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Photo of Dartmouth hall

Over the course of my first year at Dartmouth, each term came with a series of reflections as I learned and grew along the way. Here are some of my favorite learning experiences:

It's Okay To… 

  1. Not know what you want to study or do with your life post-graduation: Prior to starting college, I essentially had planned out my life for the next twelve years. For example, I knew what I was going to study, all the courses I wanted to take my first year at Dartmouth, what clubs I wanted to join, plans for applying to medical school, and what type of specialty I wanted to practice—little did I know that it would all change within my first term here (click here to read more on my journey away from the pre-health path). As I dabbled in various departments, I found myself opening a wide array of possibilities that I probably wouldn't have discovered if not for the liberal arts education. After taking two history classes during my spring term, I found the excitement I was looking for all year long, and I can't wait to engage in more classes in the history department. I don't have an answer yet regarding what career path I would like to pursue upon graduation, but for now, I'm just taking it one step at a time.
  2. Take time for yourself: Each term comes with different opportunities and challenges that may make one term more stressful than another. Sometimes I would pack my daily or weekly schedule with a variety of events; however, by the end of the day, I found myself needing to take a break whether that was a nap or just out of the studying atmosphere. I'm often reminded that we only have ten weeks each term, so it's important to have a mixture of time for work and also self-care; don't overload yourself. 
  3. Reevaluate your priorities: College is a time for growth and change, and with that, everyone is going to have different priorities. I've learned that it's okay to not have the same mindset, view, goal, or opinion you may have had the previous term. Change is good as you enjoy and explore new things, as well as have a new outlook through the course of time.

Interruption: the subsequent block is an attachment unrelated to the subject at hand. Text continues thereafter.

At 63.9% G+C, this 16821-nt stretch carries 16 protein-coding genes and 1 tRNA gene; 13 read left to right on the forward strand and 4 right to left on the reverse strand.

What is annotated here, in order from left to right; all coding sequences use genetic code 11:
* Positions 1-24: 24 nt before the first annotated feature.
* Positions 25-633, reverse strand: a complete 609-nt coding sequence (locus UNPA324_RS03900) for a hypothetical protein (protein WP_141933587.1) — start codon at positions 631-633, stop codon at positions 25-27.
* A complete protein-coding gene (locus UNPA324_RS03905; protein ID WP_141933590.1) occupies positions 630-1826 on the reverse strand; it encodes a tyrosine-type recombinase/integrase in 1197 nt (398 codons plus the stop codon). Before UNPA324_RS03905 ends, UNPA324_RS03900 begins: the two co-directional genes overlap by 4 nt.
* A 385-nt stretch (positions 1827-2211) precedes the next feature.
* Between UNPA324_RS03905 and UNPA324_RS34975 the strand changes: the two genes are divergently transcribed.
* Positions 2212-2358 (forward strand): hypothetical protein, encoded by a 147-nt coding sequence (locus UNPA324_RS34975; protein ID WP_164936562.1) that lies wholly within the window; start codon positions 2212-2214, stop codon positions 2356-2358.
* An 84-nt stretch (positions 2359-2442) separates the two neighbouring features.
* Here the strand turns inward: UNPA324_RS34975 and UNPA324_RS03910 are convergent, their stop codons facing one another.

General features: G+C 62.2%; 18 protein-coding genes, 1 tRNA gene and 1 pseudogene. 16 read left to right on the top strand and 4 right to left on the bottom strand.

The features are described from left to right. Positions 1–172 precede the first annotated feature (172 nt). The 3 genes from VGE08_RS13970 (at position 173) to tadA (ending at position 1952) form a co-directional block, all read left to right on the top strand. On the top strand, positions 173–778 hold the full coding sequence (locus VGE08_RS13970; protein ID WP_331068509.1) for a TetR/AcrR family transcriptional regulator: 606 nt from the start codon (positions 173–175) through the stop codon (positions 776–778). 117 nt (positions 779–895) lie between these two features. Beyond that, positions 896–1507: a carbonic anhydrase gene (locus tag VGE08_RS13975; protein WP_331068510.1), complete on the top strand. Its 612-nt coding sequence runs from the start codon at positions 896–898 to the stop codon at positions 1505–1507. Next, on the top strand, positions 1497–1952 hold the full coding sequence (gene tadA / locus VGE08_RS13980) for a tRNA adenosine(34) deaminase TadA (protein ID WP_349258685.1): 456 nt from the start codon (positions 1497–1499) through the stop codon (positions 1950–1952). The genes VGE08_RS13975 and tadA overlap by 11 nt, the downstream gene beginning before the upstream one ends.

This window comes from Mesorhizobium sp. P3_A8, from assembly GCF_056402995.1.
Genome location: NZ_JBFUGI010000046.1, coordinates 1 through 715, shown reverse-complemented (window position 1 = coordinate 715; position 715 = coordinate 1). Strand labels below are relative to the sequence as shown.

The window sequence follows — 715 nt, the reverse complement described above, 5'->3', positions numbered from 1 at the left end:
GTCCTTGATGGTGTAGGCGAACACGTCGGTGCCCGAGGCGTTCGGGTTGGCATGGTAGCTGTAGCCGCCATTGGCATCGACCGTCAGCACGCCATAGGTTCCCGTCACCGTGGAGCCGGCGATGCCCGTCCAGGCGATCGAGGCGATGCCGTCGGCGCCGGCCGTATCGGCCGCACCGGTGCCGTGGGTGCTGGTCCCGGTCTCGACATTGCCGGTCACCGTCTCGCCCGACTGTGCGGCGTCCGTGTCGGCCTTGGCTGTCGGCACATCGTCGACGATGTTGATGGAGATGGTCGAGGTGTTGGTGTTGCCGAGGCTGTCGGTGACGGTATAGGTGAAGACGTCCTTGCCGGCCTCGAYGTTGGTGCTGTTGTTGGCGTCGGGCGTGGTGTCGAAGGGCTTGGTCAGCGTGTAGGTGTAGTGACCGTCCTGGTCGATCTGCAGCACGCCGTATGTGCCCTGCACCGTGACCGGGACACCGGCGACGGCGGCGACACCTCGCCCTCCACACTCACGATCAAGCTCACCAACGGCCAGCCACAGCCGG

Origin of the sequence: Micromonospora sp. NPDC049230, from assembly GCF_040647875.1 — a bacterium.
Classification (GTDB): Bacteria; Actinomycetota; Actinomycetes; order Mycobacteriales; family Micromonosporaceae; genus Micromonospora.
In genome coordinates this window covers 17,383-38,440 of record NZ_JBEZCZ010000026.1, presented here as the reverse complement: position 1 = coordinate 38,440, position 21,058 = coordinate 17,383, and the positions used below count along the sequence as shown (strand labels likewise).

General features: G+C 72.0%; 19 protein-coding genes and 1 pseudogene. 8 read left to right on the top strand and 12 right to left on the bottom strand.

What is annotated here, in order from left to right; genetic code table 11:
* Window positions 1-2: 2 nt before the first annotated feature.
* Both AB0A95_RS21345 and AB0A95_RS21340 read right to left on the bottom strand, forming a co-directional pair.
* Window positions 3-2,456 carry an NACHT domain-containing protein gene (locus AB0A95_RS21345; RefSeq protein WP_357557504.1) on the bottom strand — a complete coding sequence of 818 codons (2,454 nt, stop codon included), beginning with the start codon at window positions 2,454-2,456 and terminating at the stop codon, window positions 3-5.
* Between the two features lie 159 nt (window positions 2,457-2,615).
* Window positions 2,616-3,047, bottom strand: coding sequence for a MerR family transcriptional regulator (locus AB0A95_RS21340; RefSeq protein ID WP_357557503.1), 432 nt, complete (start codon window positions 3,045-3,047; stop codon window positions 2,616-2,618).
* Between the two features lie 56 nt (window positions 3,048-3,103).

4. Feel imposter syndrome: There are so many brilliant minds at Dartmouth, and I've often felt anxious to speak up in the classroom as I fear not being good enough—it takes time for this feeling to go away. After fall and winter term, I learned that the best way to combat imposter syndrome is to take classes and professors you're going to enjoy, and also make friends in your classes. I found myself a lot more comfortable speaking in classes that brought me joy and excitement rather than sitting bored with no peer support. 
  5. Ask for help: Dartmouth offers a variety of academic resources available to students (for FREE), such as the Academic Skills Center. Inside the ASC, you can find weekly motivational programming, sign up for a peer-led course-specific group tutor, request a 1-1 peer tutor, or work with an academic coach. During the spring term, I was struggling with my French class, so I requested a 1-1 peer tutor who worked with me once a week. Additionally, I also scheduled an appointment with one of the academic coaches who advised me through a variety of language-learning strategies that I could try out. Don't forget to also utilize professor office hours as well; my professors have been flexible in scheduling times to meet with me outside of office hours if I can't make their official availability, which shows their interest in my learning despite their own busy schedules.

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